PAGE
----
Extension of the transitory regime of instant depreciation for corporate taxpayers who declare their effective income according to complete accounting, and who acquire new or imported physical assets destined to be part of their fixed assets between 1 June 2020 and 31 December 2022, which assets are valued at USD1, for tax registration purposes. In addition, a 100% instant amortisation regime was incorporated for certain intangible assets (such as industrial property, copyrights and new plant varieties), which will apply in a similar way to the of fixed assets regime.

Chile's Economic and Fiscal Policy

As noted above, during the last two years, and as a result of various events, the Chilean political, economic and social model has been questioned. Combined with the current health crisis this has generated a need to increase the sources of tax collection in order to address increased government spending.

As a consequence of the above, a debate over common minimums between the government and the opposition has been opened, including a series of matters that would point towards the re-evaluation of a large number of tax exemptions that exist today in Chilean legislation and the application of new specific taxes, such as a mining royalty, a wealth tax, and VAT segmentation, among others.

Capital gains in the stock market

Under the current tax system, there is a tax exemption for capital gains obtained from the sale of shares that are traded on the local stock exchange; however, this exemption does not apply to dividends generated by shares which are subject to final taxes. This exemption was created in 2001 with the objective of attracting investment to this area from both local and foreign investors. It should be noted that this benefit is the widest among OECD countries.

Although this measure may generate higher tax collection in the short term it is important to establish a reasonable tax rate in order to avoid a disincentive to investment in the stock market and long term adverse macroeconomic effects.

Presumed income

This is a taxation regime that is based on an the estimated profit that a company in the transport, mining or agricultural sector would have made, and not with respect to the income that they actually generate, as long as they comply with a maximum income limit. The purpose of this regime is to facilitate the payment of taxes from people or entrepreneurs who have few administrative resources, little or no access to advisers and who generally do not keep accounting books.

According to the local IRS, currently around 1,000 companies that use this regime should not be taxed under this system, either because they exceed the income limits or because they are not transport, agricultural or mining companies. If this exemption were eliminated, an additional USD300 million would be collected per year.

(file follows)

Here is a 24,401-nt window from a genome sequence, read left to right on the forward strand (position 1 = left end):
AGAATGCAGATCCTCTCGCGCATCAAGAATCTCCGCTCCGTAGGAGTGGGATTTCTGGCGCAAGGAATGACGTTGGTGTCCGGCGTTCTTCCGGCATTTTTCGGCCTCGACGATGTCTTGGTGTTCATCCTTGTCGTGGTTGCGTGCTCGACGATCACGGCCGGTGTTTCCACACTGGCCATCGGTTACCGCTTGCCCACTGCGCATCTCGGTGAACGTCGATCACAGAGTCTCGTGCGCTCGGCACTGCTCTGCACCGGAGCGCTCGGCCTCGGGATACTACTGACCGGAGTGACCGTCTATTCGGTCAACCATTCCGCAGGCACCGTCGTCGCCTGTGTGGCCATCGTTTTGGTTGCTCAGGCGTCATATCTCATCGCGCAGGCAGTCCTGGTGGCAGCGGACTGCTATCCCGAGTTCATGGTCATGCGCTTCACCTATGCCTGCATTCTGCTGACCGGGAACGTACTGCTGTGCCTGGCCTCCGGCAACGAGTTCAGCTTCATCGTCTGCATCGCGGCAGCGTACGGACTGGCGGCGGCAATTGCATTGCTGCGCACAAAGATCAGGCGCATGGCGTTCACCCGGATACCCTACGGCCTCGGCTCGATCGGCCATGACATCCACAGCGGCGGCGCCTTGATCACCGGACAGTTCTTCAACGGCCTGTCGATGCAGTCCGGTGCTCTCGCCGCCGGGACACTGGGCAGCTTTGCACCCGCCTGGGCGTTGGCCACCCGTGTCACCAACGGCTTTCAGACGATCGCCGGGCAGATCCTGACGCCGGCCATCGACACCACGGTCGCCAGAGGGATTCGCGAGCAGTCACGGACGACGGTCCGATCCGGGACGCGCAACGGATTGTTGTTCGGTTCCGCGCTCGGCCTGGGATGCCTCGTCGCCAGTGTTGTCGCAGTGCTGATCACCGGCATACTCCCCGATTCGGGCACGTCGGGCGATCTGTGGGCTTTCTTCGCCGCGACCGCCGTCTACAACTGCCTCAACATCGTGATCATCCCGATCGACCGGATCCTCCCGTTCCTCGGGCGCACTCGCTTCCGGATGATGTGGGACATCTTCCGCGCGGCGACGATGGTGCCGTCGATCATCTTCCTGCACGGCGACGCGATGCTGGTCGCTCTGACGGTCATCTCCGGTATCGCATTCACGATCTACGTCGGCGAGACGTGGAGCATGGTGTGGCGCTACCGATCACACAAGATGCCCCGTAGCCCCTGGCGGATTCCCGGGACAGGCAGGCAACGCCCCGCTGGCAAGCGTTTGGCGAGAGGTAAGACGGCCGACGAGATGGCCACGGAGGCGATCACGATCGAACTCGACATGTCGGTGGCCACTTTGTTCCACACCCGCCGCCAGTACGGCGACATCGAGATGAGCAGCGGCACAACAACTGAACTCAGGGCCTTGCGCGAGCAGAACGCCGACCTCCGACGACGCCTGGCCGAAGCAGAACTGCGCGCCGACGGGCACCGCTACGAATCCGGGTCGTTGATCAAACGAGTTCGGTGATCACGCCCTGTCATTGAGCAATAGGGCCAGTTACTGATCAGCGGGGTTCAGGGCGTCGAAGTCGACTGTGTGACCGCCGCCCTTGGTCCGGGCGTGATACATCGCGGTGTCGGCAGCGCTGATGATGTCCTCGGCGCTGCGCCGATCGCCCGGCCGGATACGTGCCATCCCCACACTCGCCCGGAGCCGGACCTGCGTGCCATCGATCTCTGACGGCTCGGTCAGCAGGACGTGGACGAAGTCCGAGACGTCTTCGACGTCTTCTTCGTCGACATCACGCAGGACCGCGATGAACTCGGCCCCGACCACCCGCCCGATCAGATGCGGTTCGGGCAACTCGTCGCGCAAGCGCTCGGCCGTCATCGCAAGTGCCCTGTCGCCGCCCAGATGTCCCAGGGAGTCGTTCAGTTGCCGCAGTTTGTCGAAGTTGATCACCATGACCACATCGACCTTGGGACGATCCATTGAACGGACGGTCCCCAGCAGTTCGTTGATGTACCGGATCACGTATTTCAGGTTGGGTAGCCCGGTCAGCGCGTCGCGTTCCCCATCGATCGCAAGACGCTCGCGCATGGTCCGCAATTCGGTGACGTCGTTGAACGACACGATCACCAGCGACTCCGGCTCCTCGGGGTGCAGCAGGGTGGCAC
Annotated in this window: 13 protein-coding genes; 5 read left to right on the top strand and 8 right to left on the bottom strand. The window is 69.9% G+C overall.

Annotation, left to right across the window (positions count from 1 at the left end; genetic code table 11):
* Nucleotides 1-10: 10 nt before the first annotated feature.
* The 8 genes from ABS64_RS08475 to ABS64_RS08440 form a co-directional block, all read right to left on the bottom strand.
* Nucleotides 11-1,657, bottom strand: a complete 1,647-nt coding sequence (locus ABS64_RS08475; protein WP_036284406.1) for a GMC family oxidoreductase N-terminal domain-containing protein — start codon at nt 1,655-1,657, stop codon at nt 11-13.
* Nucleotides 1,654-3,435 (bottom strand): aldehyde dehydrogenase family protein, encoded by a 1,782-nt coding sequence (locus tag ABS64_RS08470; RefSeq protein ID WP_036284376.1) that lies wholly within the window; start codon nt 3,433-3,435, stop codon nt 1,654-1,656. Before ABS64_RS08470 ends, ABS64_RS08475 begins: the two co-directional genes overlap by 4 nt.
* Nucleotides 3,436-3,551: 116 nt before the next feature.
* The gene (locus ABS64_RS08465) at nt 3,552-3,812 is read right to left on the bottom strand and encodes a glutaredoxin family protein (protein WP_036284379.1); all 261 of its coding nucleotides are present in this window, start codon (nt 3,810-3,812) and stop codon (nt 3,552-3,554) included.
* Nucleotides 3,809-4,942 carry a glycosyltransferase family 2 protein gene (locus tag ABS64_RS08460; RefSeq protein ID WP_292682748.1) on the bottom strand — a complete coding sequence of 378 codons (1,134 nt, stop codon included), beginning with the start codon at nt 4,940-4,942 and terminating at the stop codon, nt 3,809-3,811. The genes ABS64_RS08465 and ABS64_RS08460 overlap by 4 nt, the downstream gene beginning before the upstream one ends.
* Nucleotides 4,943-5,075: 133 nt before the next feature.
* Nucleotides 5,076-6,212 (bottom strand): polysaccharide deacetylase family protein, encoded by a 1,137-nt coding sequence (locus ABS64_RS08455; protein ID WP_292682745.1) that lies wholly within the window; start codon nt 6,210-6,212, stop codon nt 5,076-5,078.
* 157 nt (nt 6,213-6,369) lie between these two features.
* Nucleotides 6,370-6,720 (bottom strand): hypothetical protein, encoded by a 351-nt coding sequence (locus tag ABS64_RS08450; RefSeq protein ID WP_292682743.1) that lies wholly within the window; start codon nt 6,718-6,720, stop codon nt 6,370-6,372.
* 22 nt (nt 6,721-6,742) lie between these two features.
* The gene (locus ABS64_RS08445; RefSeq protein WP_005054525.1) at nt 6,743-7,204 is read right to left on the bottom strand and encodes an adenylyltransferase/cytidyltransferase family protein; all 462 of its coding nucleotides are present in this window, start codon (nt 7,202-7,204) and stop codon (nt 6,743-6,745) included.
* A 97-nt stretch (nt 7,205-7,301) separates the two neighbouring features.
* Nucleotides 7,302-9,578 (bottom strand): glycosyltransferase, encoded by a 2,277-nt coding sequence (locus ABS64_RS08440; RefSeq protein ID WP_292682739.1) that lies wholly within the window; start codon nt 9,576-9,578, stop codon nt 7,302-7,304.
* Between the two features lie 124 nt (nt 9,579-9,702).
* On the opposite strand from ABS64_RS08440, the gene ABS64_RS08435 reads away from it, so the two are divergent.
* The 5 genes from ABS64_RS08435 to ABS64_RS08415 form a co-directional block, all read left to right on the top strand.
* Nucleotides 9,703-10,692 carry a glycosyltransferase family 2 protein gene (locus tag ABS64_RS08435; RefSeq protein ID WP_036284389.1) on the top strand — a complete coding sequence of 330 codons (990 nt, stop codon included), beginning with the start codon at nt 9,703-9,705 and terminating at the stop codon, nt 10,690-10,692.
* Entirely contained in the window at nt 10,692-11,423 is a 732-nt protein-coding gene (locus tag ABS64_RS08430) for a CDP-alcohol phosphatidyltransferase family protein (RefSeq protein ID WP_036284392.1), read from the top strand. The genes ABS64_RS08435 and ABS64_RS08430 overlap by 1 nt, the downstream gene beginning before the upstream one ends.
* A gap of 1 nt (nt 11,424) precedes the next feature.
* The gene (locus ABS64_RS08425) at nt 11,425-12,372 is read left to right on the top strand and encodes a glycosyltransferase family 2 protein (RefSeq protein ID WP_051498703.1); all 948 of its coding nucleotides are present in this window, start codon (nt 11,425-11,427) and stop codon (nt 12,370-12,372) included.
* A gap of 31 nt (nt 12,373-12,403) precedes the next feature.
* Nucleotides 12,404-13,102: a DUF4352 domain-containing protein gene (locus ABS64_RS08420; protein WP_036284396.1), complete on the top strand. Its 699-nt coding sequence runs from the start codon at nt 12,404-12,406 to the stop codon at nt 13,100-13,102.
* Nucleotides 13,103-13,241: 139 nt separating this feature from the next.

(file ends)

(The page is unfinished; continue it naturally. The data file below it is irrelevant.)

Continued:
Fuel tax

The diesel tax was created in order to rebuild the country's roads and is a benefit for national cargo transportation companies. Transportation from Chile abroad and from abroad to our country, that use diesel oil in trucks have the right to recover the diesel tax paid, according to a percentage that varies between 31% and 80% depending on the income that the company has.

There has been a lot of debate regarding the elimination of this tax exemption due to the fact that it focused on a pollutant, hence, no recovery should be allowed and some even maintain that some type of penalty should be established regarding the generation of pollution. If this exemption is eliminated, it is estimated that an additional USD600 million per year could be collected.

Special VAT credit for construction companies

Construction companies have the right to deduct from the amount of their mandatory monthly provisional payment (MPP) the 65% of VAT debit that they must sustain in the sale of real estate destined for housing whose value is under USD80,000, this deduction has a cap of up to USD9,000 per dwelling. In the event that the construction company does not make monthly provisional payments or the amount of tax paid is higher than the corresponding monthly provisional payment, it may allocate the benefit to other taxes or use it in subsequent tax years.

The benefit also applies to VAT-exempt sales of properties acquired by beneficiaries of housing subsidies, in this case, the benefit is equivalent to 12.35% of the value of the sale and is deducted from the monthly provisional payments in the manner indicated previously and with the same cap.

Once the debate was opened, the Chilean Chamber of Construction (CChC) ruled on the matter and argued that the special credit for construction is a benefit for people who buy a home and not for construction companies.